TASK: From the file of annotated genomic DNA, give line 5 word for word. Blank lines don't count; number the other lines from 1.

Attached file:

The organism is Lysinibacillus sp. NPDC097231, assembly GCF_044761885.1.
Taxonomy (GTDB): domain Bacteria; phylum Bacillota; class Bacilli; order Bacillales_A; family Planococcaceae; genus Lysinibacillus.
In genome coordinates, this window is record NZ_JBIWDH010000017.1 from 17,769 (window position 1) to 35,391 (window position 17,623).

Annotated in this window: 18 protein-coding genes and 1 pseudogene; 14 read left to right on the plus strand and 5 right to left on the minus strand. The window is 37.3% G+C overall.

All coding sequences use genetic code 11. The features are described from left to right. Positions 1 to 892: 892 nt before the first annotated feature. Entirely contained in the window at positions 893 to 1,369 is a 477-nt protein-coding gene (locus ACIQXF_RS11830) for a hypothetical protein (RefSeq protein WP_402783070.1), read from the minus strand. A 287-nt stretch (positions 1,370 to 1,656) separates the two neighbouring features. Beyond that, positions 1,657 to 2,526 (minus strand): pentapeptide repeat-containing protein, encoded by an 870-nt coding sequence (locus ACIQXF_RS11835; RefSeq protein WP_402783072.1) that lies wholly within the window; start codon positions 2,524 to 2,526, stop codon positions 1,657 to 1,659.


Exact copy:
All coding sequences use genetic code 11. The features are described from left to right. Positions 1 to 892: 892 nt before the first annotated feature. Entirely contained in the window at positions 893 to 1,369 is a 477-nt protein-coding gene (locus ACIQXF_RS11830) for a hypothetical protein (RefSeq protein WP_402783070.1), read from the minus strand. A 287-nt stretch (positions 1,370 to 1,656) separates the two neighbouring features. Beyond that, positions 1,657 to 2,526 (minus strand): pentapeptide repeat-containing protein, encoded by an 870-nt coding sequence (locus ACIQXF_RS11835; RefSeq protein WP_402783072.1) that lies wholly within the window; start codon positions 2,524 to 2,526, stop codon positions 1,657 to 1,659.